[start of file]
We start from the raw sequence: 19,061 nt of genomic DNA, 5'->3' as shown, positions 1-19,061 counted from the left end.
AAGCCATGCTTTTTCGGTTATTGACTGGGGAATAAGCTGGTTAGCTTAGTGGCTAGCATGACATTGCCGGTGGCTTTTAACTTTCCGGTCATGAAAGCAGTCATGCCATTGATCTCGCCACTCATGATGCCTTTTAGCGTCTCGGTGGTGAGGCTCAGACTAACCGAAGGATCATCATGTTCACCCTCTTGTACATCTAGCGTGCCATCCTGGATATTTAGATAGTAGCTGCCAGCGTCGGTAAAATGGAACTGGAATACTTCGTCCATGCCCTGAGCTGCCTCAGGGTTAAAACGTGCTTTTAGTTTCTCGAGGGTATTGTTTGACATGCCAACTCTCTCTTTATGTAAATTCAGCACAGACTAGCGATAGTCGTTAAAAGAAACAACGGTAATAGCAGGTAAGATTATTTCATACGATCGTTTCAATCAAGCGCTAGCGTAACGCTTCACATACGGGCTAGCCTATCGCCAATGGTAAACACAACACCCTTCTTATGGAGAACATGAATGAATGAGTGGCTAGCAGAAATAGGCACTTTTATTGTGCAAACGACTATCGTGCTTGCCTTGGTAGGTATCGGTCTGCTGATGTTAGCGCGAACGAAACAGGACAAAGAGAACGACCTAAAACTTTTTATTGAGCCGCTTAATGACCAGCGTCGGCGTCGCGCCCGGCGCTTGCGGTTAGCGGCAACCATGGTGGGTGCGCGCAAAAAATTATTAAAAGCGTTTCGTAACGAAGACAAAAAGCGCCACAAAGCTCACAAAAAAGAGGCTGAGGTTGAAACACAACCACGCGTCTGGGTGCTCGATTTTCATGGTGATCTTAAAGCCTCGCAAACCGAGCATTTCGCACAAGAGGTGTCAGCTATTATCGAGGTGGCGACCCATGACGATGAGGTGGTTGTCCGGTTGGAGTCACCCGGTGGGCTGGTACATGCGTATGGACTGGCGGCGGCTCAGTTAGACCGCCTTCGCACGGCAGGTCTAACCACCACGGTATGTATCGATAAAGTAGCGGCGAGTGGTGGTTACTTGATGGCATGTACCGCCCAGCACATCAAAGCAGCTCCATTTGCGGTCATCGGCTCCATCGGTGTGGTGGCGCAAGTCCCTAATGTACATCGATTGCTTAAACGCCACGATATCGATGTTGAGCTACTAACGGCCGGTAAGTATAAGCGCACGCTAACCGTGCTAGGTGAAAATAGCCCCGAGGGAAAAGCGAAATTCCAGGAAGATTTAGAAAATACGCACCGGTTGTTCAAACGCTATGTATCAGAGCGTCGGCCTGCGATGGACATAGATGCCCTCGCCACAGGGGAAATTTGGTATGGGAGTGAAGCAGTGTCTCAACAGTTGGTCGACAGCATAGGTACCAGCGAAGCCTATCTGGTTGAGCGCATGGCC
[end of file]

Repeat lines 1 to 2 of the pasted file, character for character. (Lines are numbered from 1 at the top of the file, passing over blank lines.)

We start from the raw sequence: 19,061 nt of genomic DNA, 5'->3' as shown, positions 1-19,061 counted from the left end.
AAGCCATGCTTTTTCGGTTATTGACTGGGGAATAAGCTGGTTAGCTTAGTGGCTAGCATGACATTGCCGGTGGCTTTTAACTTTCCGGTCATGAAAGCAGTCATGCCATTGATCTCGCCACTCATGATGCCTTTTAGCGTCTCGGTGGTGAGGCTCAGACTAACCGAAGGATCATCATGTTCACCCTCTTGTACATCTAGCGTGCCATCCTGGATATTTAGATAGTAGCTGCCAGCGTCGGTAAAATGGAACTGGAATACTTCGTCCATGCCCTGAGCTGCCTCAGGGTTAAAACGTGCTTTTAGTTTCTCGAGGGTATTGTTTGACATGCCAACTCTCTCTTTATGTAAATTCAGCACAGACTAGCGATAGTCGTTAAAAGAAACAACGGTAATAGCAGGTAAGATTATTTCATACGATCGTTTCAATCAAGCGCTAGCGTAACGCTTCACATACGGGCTAGCCTATCGCCAATGGTAAACACAACACCCTTCTTATGGAGAACATGAATGAATGAGTGGCTAGCAGAAATAGGCACTTTTATTGTGCAAACGACTATCGTGCTTGCCTTGGTAGGTATCGGTCTGCTGATGTTAGCGCGAACGAAACAGGACAAAGAGAACGACCTAAAACTTTTTATTGAGCCGCTTAATGACCAGCGTCGGCGTCGCGCCCGGCGCTTGCGGTTAGCGGCAACCATGGTGGGTGCGCGCAAAAAATTATTAAAAGCGTTTCGTAACGAAGACAAAAAGCGCCACAAAGCTCACAAAAAAGAGGCTGAGGTTGAAACACAACCACGCGTCTGGGTGCTCGATTTTCATGGTGATCTTAAAGCCTCGCAAACCGAGCATTTCGCACAAGAGGTGTCAGCTATTATCGAGGTGGCGACCCATGACGATGAGGTGGTTGTCCGGTTGGAGTCACCCGGTGGGCTGGTACATGCGTATGGACTGGCGGCGGCTCAGTTAGACCGCCTTCGCACGGCAGGTCTAACCACCACGGTATGTATCGATAAAGTAGCGGCGAGTGGTGGTTACTTGATGGCATGTACCGCCCAGCACATCAAAGCAGCTCCATTTGCGGTCATCGGCTCCATCGGTGTGGTGGCGCAAGTCCCTAATGTACATCGATTGCTTAAACGCCACGATATCGATGTTGAGCTACTAACGGCCGGTAAGTATAAGCGCACGCTAACCGTGCTAGGTGAAAATAGCCCCGAGGGAAAAGCGAAATTCCAGGAAGATTTAGAAAATACGCACCGGTTGTTCAAACGCTATGTATCAGAGCGTCGGCCTGCGATGGACATAGATGCCCTCGCCACAGGGGAAATTTGGTATGGGAGTGAAGCAGTGTCTCAACAGTTGGTCGACAGCATAGGTACCAGCGAAGCCTATCTGGTTGAGCGCATGGCC